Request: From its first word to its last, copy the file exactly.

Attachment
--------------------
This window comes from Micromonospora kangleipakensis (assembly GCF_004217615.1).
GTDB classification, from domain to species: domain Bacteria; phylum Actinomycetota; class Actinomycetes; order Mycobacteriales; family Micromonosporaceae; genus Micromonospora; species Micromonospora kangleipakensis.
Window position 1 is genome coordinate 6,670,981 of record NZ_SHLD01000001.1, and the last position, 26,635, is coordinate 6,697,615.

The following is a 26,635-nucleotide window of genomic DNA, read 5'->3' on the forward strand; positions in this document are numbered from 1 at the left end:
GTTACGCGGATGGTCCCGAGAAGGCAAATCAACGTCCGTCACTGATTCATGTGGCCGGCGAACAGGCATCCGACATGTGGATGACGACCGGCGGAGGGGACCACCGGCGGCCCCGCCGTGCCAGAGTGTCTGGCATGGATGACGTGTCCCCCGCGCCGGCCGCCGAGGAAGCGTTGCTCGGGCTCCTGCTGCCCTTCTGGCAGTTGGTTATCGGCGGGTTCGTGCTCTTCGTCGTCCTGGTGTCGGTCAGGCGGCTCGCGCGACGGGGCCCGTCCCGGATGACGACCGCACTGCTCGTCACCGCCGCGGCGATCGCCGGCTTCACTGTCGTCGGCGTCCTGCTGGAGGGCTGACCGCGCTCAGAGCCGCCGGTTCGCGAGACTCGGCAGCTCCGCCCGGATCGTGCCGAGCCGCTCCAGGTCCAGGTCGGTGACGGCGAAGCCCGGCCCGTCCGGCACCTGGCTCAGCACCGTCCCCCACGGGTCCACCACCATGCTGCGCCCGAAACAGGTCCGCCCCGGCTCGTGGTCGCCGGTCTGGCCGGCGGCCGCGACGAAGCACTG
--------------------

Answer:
This window comes from Micromonospora kangleipakensis (assembly GCF_004217615.1).
GTDB classification, from domain to species: domain Bacteria; phylum Actinomycetota; class Actinomycetes; order Mycobacteriales; family Micromonosporaceae; genus Micromonospora; species Micromonospora kangleipakensis.
Window position 1 is genome coordinate 6,670,981 of record NZ_SHLD01000001.1, and the last position, 26,635, is coordinate 6,697,615.

The following is a 26,635-nucleotide window of genomic DNA, read 5'->3' on the forward strand; positions in this document are numbered from 1 at the left end:
GTTACGCGGATGGTCCCGAGAAGGCAAATCAACGTCCGTCACTGATTCATGTGGCCGGCGAACAGGCATCCGACATGTGGATGACGACCGGCGGAGGGGACCACCGGCGGCCCCGCCGTGCCAGAGTGTCTGGCATGGATGACGTGTCCCCCGCGCCGGCCGCCGAGGAAGCGTTGCTCGGGCTCCTGCTGCCCTTCTGGCAGTTGGTTATCGGCGGGTTCGTGCTCTTCGTCGTCCTGGTGTCGGTCAGGCGGCTCGCGCGACGGGGCCCGTCCCGGATGACGACCGCACTGCTCGTCACCGCCGCGGCGATCGCCGGCTTCACTGTCGTCGGCGTCCTGCTGGAGGGCTGACCGCGCTCAGAGCCGCCGGTTCGCGAGACTCGGCAGCTCCGCCCGGATCGTGCCGAGCCGCTCCAGGTCCAGGTCGGTGACGGCGAAGCCCGGCCCGTCCGGCACCTGGCTCAGCACCGTCCCCCACGGGTCCACCACCATGCTGCGCCCGAAACAGGTCCGCCCCGGCTCGTGGTCGCCGGTCTGGCCGGCGGCCGCGACGAAGCACTG